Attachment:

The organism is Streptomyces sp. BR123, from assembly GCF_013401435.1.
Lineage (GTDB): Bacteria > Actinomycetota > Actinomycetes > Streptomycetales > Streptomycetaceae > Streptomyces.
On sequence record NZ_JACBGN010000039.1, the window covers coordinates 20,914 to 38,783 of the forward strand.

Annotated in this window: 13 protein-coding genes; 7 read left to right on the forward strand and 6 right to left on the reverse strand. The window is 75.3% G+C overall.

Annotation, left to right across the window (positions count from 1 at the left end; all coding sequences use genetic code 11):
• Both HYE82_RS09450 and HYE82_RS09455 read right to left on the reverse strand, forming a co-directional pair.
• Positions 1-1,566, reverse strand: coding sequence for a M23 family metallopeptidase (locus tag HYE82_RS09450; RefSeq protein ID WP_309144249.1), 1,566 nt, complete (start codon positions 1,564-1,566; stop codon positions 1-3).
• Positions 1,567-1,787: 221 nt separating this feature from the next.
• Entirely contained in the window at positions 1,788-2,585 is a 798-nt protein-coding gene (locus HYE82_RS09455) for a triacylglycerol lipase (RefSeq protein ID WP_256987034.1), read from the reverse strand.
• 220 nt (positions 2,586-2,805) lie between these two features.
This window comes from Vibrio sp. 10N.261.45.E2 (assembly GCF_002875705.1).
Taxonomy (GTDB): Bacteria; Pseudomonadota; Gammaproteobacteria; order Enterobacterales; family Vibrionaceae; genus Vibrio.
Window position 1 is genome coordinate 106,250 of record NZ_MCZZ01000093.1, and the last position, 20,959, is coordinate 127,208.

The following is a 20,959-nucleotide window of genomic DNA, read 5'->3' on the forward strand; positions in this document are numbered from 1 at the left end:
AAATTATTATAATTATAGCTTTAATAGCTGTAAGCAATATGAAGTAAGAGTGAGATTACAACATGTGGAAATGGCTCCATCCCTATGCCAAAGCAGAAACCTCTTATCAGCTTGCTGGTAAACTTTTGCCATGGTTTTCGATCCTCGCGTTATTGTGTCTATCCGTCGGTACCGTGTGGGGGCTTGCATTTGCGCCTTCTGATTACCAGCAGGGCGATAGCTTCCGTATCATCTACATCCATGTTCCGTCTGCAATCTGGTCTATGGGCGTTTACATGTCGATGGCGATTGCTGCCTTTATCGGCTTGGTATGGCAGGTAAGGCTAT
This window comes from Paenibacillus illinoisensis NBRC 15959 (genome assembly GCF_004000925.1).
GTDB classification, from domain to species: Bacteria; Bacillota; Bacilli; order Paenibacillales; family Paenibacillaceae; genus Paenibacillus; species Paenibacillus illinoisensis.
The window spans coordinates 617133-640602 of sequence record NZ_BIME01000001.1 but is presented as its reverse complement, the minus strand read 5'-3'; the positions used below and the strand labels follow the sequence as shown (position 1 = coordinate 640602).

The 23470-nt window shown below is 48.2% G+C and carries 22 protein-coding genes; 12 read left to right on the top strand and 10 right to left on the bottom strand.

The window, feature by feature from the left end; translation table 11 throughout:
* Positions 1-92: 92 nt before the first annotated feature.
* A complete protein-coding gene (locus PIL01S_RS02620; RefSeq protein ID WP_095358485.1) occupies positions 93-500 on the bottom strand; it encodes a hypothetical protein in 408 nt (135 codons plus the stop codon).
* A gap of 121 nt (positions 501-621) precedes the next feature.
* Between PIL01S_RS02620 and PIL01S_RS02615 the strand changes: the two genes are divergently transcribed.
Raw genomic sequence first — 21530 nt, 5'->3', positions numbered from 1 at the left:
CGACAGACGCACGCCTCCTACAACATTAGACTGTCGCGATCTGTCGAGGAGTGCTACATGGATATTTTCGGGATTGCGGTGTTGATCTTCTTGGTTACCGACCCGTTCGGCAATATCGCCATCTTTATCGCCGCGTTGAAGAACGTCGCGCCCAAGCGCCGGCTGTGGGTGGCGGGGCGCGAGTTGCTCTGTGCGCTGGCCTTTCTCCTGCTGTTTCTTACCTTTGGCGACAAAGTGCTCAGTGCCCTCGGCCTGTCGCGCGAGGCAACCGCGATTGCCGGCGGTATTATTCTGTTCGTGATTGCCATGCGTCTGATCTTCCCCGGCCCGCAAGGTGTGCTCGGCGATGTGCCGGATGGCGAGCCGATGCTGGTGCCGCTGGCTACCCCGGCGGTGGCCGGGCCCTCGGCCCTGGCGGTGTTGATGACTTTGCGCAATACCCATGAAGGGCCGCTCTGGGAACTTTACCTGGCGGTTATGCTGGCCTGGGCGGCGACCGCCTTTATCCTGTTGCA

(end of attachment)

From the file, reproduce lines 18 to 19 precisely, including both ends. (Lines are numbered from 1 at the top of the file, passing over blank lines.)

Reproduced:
The window spans coordinates 617133-640602 of sequence record NZ_BIME01000001.1 but is presented as its reverse complement, the minus strand read 5'-3'; the positions used below and the strand labels follow the sequence as shown (position 1 = coordinate 640602).

The 23470-nt window shown below is 48.2% G+C and carries 22 protein-coding genes; 12 read left to right on the top strand and 10 right to left on the bottom strand.